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Food Fraud – Yet Another Growing Concern with the Safety of Our Food Supply

Posted  May 8, 2014

By Marlene Koury 

Next time you are sitting down to enjoy a perfectly seared, wild-caught salmon filet drizzled with extra virgin olive oil alongside organic greens and a nice glass of red, consider this: those are among the top ten foods and drinks most susceptible to fraud. Rounding out the list are milk, honey and maple syrup, coffee and tea, spices, grains, and fruit juice.

According to a January 2014 report from the Congressional Research Service (“CRS Report”), up to 10% of commercially sold food and drink products are affected by fraud. Food fraud is the intentional substitution, addition, tampering, or misrepresentation of food or food ingredients for economic gain. This includes replacing key ingredients with cheaper alternatives and wrongly labeling foods.

The CRS Report noted that some of the most common replacements include:

  • Milk from cows being diluted with milk from other animals or adulterated with reconstituted milk powder, urea, oil, detergent, and caustic soda;
  • Honey and maple syrup diluted with corn syrup or other simple sugars;
  • Coffee and tea ground with twigs, sawdust and chicory; and
  • Olive oil diluted with cheaper vegetable oils.

Not to mention the straightforward mislabeling of foods, including labels claiming that certain foods originated from one country when they actually originated from another, regular foods being labeled and sold as organic, and cheap, low quality fish and meat being labeled as expensive fish and meat, sometimes of a different species altogether.

For example, a 2012 survey of fish purchased in restaurants, markets and sushi bars throughout the country found flagrant fish fraud. Specifically, the study found that in the 120 samples labeled red snapper, 28 different species of fish were found, including 17 that were not even in the snapper family. Almost two-thirds of the “wild” salmon samples studied were actually farmed Atlantic salmon, and, in New York, fish that was being marketed as tuna was not actually tuna in 94 percent of the samples taken.

An August 2013 draft report from the European Union Committee on the Environment, Public Health, and Food Safety (“EU Report”) noted that food fraud has been gaining attention in Europe in recent years as a result of high profile cases. Remember the great horse meat scandal? The EU has also recently uncovered regular eggs marketed as organic, the use of road salt in food, and the widespread practice of diluting olive oil with cheaper oils. The olive oil fraud is so rampant that the EU appointed a specialist testing company to establish if the grade declared on the label is genuine.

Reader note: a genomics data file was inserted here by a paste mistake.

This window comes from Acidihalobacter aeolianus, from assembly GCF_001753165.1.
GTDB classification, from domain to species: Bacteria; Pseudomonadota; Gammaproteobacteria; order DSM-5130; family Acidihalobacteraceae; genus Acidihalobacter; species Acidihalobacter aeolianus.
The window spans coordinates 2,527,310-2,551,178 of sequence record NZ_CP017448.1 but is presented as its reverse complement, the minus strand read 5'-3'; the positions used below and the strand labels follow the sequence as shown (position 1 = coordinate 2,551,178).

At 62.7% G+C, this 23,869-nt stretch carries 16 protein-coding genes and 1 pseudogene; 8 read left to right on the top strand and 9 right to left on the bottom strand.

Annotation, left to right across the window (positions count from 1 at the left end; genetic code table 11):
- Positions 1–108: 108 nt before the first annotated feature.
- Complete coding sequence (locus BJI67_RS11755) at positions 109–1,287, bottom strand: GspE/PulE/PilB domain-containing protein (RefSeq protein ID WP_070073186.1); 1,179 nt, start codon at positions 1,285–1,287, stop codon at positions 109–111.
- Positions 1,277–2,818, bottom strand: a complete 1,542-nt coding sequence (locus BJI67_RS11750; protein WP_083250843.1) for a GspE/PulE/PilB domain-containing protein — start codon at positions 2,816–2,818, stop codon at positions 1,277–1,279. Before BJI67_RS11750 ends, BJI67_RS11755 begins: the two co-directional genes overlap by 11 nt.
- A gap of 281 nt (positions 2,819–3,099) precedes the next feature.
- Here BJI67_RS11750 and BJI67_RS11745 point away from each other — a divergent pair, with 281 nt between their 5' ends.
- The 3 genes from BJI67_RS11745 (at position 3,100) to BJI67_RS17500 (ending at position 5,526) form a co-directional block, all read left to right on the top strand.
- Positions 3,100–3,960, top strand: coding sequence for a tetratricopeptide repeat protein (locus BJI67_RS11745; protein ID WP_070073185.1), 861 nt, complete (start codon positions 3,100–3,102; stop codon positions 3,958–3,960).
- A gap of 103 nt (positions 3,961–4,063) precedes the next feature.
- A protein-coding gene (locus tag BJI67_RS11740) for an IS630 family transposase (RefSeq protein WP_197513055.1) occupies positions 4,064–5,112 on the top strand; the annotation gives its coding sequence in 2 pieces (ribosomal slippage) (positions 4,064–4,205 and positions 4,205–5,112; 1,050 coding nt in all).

The CRS and EU Reports both noted that more and more, criminal organizations are the driving force behind food fraud, given the huge potential for economic gain and the scant oversight and lenient penalties for those caught. There is also the difficulty authorities have of identifying the place in the supply chain – the producer, packager, shipper, or seller – where the fraud took place, given the globalization of the world’s food and agricultural supplies.

The best defense against food fraud in the short term is to buy local and cook at home. But that is not always possible or desirable. However, long term solutions are lagging far behind the criminal gangs tampering with our food. Legislation often falls short of addressing food fraud in a comprehensive manner, and regulators are short on resources and ability to identify fraud and bust food crime rings. Until legislation and enforcement catch up, and given that the top foods subject to food fraud are also among the world’s most popular foods, we are left to wonder if our dinner tonight is what we think it is.